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Channel Seven journalist Cassie Zervos

When did you first realise you wanted to be a journalist? What drew you to it?

I was in high school and was always really fascinated by news and current affairs. My family would get the paper delivered every day and I used to love seeing what made front page news, what was setting the agenda for that day and what people were talking about. I was always interested in listening to 3AW, Neil Mitchell, The Rumour File and what got people talking.

How do you juggle your home life with an often intense and unpredictable work load?

It’s tricky and in the first few months I was in my zone. I didn’t want to go out. I didn’t want to see my friends. I didn’t want to go out drinking. I really wanted to just focus on this job and this opportunity.

I make sure on my days off I really look after me. I try to see my family. I spend time with my partner. I try to have things to look forward to, but it is tricky. I try to go to the gym when I can as well to get out that tension and move. I think I exercise more for my mind than my body, which is really important.

What is it like being a female in the industry? Have you ever felt that it’s been a disadvantage?

I don’t think it’s been a disadvantage. I think you’ve really got to focus on your work and prove yourself as a person like anyone else does. I haven’t experienced anything where I’ve seen a male get more opportunities than me because I would like to think my work is just as good if not better. I try to keep myself as professional as possible within the workplace and I try let my work speak for itself. I think once you’ve got respect from your bosses for that, then it doesn’t matter if you’re a male or a female.

What has been the most rewarding experience in your career thus far?

I won Young Journalist of the Year (2017) for a body of work, and that was really good because when I was in year 12 my English teacher said to me, ‘look Cass, I don’t know if (journalism) is for you. I don’t know if you’ve got the academic ability.’ I’ve had a few other people tell me that throughout my career and when I won that award, stood on the stage and gave my speech, in the back of my head I thought ‘up yours’. No one should ever tell someone that they can’t do something.

So that was really special, and it opened up a lot of doors and that’s when Channel Seven got in touch as well. I was also nominated for a Walkley Award, which I never thought would happen, and I won – it was really special, more for me and I proved it to myself. There have been many setbacks. I’ve driven home many times in tears. I’ve been scooped. I’ve stuffed up crosses really bad, but that’s life and I’m a human being. Those two awards were really special for my career.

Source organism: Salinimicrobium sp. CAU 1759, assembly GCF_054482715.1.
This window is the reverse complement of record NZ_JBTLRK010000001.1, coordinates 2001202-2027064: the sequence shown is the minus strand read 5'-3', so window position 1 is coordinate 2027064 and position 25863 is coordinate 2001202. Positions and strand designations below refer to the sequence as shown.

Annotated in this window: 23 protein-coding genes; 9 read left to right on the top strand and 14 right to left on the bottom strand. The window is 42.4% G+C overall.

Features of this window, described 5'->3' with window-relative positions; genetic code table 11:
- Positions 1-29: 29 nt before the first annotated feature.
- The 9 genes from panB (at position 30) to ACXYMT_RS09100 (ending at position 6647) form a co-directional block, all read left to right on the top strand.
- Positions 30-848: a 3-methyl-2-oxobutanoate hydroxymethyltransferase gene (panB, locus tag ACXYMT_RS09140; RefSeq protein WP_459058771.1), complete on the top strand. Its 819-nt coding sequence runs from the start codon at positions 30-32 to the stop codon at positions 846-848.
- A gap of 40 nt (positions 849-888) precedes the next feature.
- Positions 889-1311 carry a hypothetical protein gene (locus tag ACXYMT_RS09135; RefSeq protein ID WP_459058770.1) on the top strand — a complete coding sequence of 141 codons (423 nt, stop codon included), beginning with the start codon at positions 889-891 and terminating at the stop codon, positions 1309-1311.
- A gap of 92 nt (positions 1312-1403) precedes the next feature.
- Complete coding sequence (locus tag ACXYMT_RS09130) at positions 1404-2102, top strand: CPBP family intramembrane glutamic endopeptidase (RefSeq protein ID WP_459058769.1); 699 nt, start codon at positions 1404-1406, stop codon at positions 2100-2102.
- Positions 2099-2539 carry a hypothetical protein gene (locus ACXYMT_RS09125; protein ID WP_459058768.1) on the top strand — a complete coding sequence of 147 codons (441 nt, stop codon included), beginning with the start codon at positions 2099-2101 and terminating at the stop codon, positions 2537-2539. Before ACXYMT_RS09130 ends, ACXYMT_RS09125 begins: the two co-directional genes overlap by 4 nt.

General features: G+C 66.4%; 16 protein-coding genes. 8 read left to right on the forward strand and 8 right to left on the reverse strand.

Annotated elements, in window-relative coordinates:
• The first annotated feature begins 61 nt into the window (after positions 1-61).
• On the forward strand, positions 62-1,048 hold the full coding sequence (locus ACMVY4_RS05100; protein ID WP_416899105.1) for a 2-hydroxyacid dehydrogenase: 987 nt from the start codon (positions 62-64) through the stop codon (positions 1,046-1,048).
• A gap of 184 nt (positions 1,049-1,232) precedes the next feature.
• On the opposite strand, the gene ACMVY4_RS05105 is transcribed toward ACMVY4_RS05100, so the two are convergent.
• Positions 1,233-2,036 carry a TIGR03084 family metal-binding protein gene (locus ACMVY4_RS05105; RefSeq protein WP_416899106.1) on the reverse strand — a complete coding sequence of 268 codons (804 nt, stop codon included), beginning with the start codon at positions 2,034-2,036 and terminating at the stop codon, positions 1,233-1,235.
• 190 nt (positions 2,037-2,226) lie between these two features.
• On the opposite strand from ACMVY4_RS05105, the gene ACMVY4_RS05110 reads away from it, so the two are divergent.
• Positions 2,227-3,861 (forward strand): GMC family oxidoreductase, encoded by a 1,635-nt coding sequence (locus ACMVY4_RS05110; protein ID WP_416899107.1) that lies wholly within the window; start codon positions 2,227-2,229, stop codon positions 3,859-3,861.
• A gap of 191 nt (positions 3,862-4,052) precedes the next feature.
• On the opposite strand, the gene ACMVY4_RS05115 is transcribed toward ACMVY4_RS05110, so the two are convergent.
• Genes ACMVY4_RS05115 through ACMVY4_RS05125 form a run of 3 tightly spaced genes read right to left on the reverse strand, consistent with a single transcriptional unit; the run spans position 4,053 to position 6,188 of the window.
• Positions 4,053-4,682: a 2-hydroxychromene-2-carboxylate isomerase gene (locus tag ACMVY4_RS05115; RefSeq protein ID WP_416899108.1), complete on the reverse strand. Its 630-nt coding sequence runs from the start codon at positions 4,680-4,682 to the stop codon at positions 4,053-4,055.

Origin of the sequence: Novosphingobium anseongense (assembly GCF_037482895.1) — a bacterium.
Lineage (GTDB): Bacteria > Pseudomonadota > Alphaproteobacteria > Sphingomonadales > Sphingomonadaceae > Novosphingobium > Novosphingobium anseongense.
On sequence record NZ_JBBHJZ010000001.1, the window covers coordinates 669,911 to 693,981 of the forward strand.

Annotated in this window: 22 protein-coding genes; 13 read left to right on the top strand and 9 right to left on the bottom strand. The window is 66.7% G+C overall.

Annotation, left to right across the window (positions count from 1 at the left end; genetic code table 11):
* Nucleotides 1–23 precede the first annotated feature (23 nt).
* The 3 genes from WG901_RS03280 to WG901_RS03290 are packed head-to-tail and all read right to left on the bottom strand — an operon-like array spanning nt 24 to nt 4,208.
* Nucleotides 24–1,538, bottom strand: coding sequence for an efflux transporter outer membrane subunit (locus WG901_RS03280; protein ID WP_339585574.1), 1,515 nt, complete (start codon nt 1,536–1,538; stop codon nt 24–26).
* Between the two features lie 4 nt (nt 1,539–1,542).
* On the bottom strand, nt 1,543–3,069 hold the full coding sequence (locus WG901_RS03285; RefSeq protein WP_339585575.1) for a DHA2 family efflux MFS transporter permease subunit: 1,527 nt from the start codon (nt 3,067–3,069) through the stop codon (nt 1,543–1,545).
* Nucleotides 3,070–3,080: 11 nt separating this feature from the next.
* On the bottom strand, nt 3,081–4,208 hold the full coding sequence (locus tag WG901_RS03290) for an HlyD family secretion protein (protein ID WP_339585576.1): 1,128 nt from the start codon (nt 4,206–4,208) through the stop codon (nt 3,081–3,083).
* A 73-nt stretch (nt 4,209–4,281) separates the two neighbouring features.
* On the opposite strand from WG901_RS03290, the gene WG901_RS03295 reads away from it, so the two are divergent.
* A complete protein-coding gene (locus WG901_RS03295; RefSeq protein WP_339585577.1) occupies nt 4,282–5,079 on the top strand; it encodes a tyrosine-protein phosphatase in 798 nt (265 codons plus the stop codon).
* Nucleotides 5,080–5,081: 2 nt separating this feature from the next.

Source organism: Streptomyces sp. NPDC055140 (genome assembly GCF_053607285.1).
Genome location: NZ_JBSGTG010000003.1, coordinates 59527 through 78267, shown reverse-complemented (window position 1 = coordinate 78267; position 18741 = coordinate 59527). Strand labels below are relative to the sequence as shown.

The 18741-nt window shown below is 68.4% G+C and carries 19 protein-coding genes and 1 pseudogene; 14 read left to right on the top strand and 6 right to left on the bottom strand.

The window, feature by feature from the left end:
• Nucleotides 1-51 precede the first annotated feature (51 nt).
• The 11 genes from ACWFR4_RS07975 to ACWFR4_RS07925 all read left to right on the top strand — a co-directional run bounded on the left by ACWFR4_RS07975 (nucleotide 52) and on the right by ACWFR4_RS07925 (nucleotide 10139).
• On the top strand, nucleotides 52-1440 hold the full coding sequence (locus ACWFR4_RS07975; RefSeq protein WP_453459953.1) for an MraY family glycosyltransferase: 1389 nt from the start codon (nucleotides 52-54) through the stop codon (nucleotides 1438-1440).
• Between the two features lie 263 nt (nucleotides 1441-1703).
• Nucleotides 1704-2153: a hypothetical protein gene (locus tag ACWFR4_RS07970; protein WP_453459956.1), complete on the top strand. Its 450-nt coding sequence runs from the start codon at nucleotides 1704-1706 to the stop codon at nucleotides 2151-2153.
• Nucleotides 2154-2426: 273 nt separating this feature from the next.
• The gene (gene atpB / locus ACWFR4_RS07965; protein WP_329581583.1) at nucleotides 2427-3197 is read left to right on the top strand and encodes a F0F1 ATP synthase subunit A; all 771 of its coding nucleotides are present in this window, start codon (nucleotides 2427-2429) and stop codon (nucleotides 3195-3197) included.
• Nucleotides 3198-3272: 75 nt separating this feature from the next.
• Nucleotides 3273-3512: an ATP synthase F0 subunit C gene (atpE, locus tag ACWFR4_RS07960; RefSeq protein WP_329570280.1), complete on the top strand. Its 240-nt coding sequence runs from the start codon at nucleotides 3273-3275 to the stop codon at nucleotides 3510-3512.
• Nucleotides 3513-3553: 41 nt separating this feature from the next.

What has been the biggest challenge that you’ve faced in your career thus far?

The transition from print to TV. In TV it’s you, it’s your face on camera and it’s your voice. When I first started at Seven, I was about three months in, and I did a live cross, it was so bad. I was outside court and it was late in the day and it was meant to be a news story that went to air and I didn’t need to do a cross, and then I got a text from my producer saying, ‘actually Cass we’re going to get you to do a cross,’ and I thought, ‘okay that’s fine, I can do this’. I started the cross and it was fine and then I got to the middle bit and I just forgot where I was, what I was doing and what I was saying. I looked down the camera and I just froze, live on TV, and it was just the worst feeling of my life.

What’s the best piece of advice you’ve received?

I think the best piece of advice is fake it till you make it. Believe in yourself, I know it’s very clichéd but it’s true. Trust yourself and trust there’s a reason why your employer has picked you. You’ve just got to back yourself. Ask for advice. Put your hand up when you need help and, if you’re starting out in a new environment, find a group of people or find a person you get along with and pick their brain, get their advice on how they started out.

After that cross that I really stuffed up, I spoke to my mentor and he said, ‘Cassie, that was me, we’ve all been there, it’s normal. Welcome to live TV.’ It was the best advice because I thought, ‘okay, that was today, tomorrow is a new day, so I’ll pick myself up and do it all again,’ and I said to my boss, ‘can I please do another cross? Because I just need to get back on the horse.’


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